Paul’s journey was now nearly complete.  There remained only the final sixty-four miles overland between Caesarea and Jerusalem; a two-day journey by horseback and three days by foot.  After spending several days in Caesarea at the house of Phillip, Paul and his party packed up their belongings and set out for Jerusalem.  For this final leg, they may have used pack animals{1].  This is all the more likely when one recalls that they were carrying the sizable collection from Paul’s Gentile churches.  It would have been a considerable group making the trip, including Paul and Luke, those delegated by the churches to assist Paul in delivering the collection (20:4), and some of the Caesarean Christians (v. 16).

 

Although they had been told repeatedly that Paul would be beaten and arrested in Jerusalem, Paul’s traveling companions continued to travel with him.  They would not leave Paul in his moment of crisis. Nothing could have been more definite than these warnings, but, like Christ on his final journey to Jerusalem, Paul knew what was ahead.  Yet he did not allow the prospect of danger and suffering to prevent him from pursuing God’s will.  Sometimes in obedience to the will of God, believers may find it necessary to refuse the reasonable counsel of friends who mean well, but do not understand the compelling leading of God’s Spirit.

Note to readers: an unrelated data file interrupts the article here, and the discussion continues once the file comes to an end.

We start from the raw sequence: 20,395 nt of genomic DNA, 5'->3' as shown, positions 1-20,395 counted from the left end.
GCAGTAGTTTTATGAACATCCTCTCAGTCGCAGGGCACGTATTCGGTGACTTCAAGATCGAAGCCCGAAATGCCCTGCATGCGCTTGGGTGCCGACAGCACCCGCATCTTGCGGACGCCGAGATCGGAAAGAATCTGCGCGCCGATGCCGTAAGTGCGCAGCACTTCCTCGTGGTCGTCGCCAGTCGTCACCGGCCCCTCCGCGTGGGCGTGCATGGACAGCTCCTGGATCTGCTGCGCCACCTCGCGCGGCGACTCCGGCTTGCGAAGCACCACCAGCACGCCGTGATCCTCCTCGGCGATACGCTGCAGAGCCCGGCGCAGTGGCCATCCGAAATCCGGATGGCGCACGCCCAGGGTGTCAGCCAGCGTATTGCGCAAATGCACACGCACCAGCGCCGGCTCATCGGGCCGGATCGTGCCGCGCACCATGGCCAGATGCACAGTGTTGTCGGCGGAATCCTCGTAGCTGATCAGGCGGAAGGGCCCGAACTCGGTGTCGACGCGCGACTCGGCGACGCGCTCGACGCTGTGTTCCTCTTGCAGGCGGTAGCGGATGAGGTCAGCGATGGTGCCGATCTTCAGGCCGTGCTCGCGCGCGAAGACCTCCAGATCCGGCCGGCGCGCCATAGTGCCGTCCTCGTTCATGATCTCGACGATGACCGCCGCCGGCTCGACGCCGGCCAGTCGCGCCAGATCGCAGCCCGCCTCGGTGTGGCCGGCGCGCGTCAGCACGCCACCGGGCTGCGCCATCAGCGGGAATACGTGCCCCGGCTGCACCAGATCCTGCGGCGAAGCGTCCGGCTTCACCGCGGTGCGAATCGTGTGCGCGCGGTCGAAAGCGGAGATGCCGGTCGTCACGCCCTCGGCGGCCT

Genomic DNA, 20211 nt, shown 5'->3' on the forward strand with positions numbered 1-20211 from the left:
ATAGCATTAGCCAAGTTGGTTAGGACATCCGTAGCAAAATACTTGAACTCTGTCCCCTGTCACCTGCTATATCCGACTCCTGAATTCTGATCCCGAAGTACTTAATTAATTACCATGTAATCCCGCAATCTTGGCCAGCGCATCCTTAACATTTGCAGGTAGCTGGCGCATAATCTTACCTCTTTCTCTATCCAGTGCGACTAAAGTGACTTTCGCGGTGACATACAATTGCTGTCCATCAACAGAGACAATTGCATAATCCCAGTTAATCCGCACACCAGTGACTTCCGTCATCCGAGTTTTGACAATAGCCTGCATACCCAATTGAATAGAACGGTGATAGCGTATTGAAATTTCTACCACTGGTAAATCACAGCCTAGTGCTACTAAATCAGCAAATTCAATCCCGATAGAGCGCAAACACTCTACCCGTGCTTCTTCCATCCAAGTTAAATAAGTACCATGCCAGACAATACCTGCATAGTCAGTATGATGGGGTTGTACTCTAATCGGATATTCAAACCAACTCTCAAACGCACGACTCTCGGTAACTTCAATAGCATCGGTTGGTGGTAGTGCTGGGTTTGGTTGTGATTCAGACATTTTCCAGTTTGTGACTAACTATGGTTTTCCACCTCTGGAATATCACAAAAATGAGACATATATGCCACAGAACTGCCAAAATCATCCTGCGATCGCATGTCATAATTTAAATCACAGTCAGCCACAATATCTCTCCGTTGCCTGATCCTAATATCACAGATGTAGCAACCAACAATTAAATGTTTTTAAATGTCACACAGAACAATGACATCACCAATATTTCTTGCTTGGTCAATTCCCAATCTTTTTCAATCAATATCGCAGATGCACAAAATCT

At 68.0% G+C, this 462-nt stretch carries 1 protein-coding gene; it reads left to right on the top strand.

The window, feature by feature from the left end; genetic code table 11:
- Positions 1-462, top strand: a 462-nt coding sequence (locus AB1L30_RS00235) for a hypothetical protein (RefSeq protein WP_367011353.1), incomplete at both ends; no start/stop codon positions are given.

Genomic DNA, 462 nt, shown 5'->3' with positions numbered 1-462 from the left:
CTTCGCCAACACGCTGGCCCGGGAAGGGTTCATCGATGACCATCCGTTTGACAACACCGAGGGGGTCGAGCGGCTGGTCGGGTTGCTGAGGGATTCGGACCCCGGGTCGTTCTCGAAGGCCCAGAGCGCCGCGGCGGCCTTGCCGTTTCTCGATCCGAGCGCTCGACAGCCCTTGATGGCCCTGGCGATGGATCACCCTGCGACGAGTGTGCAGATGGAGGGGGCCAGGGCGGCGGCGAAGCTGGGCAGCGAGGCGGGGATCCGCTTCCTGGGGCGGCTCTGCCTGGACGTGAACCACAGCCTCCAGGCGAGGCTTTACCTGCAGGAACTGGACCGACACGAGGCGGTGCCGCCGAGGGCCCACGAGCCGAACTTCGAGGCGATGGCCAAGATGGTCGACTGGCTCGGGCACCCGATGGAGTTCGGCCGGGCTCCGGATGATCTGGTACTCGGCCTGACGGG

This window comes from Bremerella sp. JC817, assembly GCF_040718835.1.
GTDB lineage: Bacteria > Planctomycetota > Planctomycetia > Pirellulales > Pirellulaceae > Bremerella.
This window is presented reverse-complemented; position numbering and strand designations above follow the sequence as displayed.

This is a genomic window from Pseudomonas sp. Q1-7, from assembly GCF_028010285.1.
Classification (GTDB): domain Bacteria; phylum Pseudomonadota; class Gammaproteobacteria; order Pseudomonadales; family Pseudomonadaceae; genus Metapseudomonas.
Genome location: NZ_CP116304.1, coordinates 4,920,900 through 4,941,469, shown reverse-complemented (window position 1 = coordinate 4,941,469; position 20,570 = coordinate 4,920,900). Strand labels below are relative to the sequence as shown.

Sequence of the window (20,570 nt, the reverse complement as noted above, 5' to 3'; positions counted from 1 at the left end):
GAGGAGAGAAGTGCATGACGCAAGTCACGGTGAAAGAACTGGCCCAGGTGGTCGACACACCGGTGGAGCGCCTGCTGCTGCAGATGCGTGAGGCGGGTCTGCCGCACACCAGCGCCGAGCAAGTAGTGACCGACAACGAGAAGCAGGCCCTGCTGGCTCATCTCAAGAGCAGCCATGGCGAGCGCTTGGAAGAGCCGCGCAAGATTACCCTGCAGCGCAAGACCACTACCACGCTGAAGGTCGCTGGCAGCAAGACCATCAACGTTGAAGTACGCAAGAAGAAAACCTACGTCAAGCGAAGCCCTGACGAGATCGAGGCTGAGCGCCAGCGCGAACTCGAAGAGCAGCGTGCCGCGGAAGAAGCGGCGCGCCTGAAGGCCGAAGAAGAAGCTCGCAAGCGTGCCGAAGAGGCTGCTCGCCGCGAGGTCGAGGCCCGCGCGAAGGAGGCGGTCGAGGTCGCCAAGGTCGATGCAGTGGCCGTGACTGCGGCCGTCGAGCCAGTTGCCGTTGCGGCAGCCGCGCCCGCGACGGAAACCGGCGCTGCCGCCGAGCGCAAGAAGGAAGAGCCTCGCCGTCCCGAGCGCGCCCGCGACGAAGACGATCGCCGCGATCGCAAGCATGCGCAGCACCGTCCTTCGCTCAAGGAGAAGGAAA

Jerusalem was southeast of Caesarea, located on a high plateau, so travelers were always said to go “up” to it (11:2; 15:2).

 

 

16 There went with us also certain of the disciples of Caesarea, and brought with them one Mnason of Cyprus, an old disciple, with whom we should lodge.

 

A more plausible translation is, “There went with us also certain disciples of Caesarea, and they brought us to one Mnason of Cyprus, an old disciple, with whom we did lodge.”